Ubuntu 13.04 has been released, so it’s time to do another review of Canonical’s popular distro. This time around Ubuntu’s code name is “Raring Ringtail.” It appears to be a reference to the ring-tailed cat. I had no idea what a ring-tail cat is, so of course I googled.
Here’s some background on the a ring-tailed cat:
The ringtail (Bassariscus astutus) is a mammal of the raccoon family (thus not actually a cat), native to arid regions of North America. It is also known as the ringtail cat, ring-tailed cat, miner’s cat or “marv cat”, and is also sometimes mistakenly called a “civet cat” (after similar, though unrelated, cat-like omnivores of Asia and Africa). The ringtail is sometimes called a cacomistle, though this term seems to be more often used to refer to Bassariscus sumichrasti.
Aaah, now that we all know about ring-tailed cats, let’s get on with the review.
What’s New in Ubuntu 13.04
Here’s a sample of the new features in this release:
Linux kernel 3.8.8
Simplified Details Panel in Software Updater
Upstart User Sessions
Friends (replaces Gwibber)
Linux kernel 3.8.8
Unity 7 brings a lot of performance improvements, reduced memory consumption and a great number of small UI fixes to bring a better overall shell experience. Those are like being typo-tolerant in the dash when searching for an application, using the mouse scroll wheel on a launcher icon to switch between applications or better available third party devices handling. You will notice as well some new icons themes to continue on lead of bringing design as the central Ubuntu experience.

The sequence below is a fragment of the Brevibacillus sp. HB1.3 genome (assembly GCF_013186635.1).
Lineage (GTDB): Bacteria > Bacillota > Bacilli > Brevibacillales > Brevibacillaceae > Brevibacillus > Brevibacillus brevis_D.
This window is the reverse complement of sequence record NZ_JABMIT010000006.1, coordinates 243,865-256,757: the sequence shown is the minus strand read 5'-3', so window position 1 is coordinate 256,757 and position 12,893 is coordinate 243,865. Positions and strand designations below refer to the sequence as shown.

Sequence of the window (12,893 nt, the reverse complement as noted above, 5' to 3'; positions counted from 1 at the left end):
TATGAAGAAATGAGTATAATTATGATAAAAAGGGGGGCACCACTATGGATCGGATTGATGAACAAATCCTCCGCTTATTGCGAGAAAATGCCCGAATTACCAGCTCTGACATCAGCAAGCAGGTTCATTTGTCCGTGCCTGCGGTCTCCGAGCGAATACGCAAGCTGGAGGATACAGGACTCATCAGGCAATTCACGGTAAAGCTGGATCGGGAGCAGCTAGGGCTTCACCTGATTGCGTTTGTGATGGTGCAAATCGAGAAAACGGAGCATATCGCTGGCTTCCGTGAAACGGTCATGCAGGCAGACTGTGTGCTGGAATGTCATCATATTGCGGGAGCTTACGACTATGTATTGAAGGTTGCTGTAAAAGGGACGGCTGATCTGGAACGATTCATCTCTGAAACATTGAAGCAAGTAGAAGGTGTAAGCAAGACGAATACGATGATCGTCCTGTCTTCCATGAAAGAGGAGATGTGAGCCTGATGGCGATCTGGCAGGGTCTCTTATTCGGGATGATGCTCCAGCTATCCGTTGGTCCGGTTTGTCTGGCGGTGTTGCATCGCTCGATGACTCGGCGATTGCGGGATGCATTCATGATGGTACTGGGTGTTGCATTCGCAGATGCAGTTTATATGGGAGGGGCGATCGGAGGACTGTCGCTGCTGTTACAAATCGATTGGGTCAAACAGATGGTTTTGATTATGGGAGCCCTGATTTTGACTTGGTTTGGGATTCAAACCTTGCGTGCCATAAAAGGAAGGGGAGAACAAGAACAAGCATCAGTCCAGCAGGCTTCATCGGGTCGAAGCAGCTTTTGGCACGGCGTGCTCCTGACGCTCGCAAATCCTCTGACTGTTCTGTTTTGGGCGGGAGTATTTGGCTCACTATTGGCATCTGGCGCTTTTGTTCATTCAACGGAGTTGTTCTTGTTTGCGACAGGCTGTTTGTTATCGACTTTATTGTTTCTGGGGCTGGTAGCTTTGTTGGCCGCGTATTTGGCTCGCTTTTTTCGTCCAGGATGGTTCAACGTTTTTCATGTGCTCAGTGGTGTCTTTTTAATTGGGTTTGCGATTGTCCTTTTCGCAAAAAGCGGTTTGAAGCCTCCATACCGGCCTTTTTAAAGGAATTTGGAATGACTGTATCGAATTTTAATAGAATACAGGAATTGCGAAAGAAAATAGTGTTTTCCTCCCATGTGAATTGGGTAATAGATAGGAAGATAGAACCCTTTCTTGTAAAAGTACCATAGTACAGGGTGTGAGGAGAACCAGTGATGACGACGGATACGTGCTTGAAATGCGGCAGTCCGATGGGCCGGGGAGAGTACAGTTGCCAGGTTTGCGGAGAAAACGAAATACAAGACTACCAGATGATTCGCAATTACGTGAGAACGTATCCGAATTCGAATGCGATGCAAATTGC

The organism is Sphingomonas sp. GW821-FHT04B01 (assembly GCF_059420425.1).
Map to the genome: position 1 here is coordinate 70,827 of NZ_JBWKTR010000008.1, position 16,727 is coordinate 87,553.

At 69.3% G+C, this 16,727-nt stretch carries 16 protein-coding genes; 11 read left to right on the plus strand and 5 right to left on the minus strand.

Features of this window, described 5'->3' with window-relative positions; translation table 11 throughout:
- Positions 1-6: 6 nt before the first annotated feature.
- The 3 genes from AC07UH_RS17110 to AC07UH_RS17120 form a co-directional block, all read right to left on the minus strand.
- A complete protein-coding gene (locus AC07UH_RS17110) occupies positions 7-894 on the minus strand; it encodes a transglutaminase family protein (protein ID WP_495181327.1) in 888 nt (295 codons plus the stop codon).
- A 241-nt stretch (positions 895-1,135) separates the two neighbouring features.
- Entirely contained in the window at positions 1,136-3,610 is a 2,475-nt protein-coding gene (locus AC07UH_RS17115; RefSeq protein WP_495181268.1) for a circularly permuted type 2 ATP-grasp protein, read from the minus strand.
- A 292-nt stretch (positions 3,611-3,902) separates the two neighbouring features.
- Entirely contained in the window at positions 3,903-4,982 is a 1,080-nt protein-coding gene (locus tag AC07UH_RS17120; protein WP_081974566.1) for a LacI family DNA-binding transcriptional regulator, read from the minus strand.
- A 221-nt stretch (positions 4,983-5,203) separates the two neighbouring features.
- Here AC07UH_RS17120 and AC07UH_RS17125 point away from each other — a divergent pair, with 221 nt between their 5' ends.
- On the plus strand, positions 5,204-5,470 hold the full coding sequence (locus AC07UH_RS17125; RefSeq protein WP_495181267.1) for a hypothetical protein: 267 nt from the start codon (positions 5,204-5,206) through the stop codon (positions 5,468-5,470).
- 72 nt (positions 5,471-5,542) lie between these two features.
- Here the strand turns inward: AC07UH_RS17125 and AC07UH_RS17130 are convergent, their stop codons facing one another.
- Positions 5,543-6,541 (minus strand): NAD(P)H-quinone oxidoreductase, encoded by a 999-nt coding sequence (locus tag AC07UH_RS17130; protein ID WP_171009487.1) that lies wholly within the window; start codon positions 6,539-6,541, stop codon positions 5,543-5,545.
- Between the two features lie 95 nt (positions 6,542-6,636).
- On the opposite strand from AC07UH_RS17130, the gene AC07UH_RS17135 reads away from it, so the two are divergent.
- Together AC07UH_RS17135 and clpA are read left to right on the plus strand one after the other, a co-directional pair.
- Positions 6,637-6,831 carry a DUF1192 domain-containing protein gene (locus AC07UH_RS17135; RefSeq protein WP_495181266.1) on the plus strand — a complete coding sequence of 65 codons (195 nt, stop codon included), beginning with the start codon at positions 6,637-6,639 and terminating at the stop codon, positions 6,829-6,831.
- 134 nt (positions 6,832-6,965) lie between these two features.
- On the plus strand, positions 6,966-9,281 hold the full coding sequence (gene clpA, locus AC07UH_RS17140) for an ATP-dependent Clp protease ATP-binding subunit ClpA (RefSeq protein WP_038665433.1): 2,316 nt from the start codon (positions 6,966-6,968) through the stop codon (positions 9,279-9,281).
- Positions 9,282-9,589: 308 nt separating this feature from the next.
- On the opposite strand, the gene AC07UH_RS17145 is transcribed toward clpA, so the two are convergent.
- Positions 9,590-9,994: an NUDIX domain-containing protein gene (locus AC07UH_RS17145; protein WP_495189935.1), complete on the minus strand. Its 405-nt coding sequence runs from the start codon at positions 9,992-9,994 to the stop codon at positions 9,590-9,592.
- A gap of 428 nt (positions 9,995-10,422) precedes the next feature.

You will notice that only one workspace is available by default on any new installation. If you want to bring back workspaces, you can find an option in the Appearance panel of System Settings under the Behavior tab. You can as well enable “Show desktop” button on the Launcher.
This release provides a new bridge, the upstart-file-bridge(8) that allows jobs to react to filesystem changes. For example, to have a job start when a particular file is created:start on file FILE=/var/log/foo.log EVENT=create
Or to start a job when a file matching a glob pattern is deleted:start on file FILE=/var/app/*.foo EVENT=delete
See upstart-file-bridge(8) and file-event(7) for further details.
Additionally, a new upstart-monitor(8) tool is available that allows event flows to be observed in real-time. This tool can run as a graphical or console application.
for all details, see: https://wiki.documentfoundation.org/ReleaseNotes/4.0
- New Widget layout technique for dialog windows introduced
- Support for Firefox Personas in LibreOffice
- Document Management Systems Integration for Alfresco, Nuxeo, SharePoint via libcmis
- Less Java dependencies: e.g. more Wizards available even in the default install
- moved completely from Python 2.6 to Python 3.3 internally
- PDF Import, the Presenter Console, and the Python Scripting Provider are core features now
- dropping legacy binfilter and a lot of obsolete UNO-API interfaces
- The “Apply Style” combo box in the toolbar now features previews of the styles to choose.
- Import ink annotations from DOCX and RTF documents
- Import / export support for native RTF math expressions
- Various performance improvements of ODS document import
- Increased size limit on (uncompressed) ODF documents from 2Gb to 4Gb
- XML Source dialog to quickly import arbitrary XML content
- Impress Remote control for controling presentations via Bluetooth/Wifi from a Smartphone
- Import for MS Publisher files
- Import for _all_ Visio file formats, even MS Office 2013
- various PPX import fixes
- hyperlinks/fields wrapping
- RTL support for the Presenter Console
- Native support (mork driver) for accessing Thunderbird address books
CUPS 1.6.2 and cups-filters 1.0.34
We had already switched to CUPS 1.6.x in Quantal (12.10) but had to apply a huge, awkward Ubuntu-specific patch to avoid regressions. Now we are up to all new standards without needing to do anything Ubuntu-specific.